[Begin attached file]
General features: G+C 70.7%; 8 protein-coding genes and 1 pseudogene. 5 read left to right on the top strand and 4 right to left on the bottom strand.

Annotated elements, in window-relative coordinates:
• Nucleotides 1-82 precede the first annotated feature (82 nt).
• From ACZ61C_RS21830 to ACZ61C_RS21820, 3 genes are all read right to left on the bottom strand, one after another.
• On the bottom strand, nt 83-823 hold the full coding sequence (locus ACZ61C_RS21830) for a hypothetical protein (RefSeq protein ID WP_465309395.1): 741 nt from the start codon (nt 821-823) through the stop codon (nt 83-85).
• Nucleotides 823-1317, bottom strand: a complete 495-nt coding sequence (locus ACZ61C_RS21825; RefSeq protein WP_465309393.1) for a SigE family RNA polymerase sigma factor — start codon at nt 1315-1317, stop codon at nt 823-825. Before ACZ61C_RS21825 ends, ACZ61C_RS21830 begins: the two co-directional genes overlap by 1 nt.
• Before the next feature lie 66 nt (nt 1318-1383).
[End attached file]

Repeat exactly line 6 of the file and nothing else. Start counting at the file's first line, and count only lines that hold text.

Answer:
• Nucleotides 823-1317, bottom strand: a complete 495-nt coding sequence (locus ACZ61C_RS21825; RefSeq protein WP_465309393.1) for a SigE family RNA polymerase sigma factor — start codon at nt 1315-1317, stop codon at nt 823-825. Before ACZ61C_RS21825 ends, ACZ61C_RS21830 begins: the two co-directional genes overlap by 1 nt.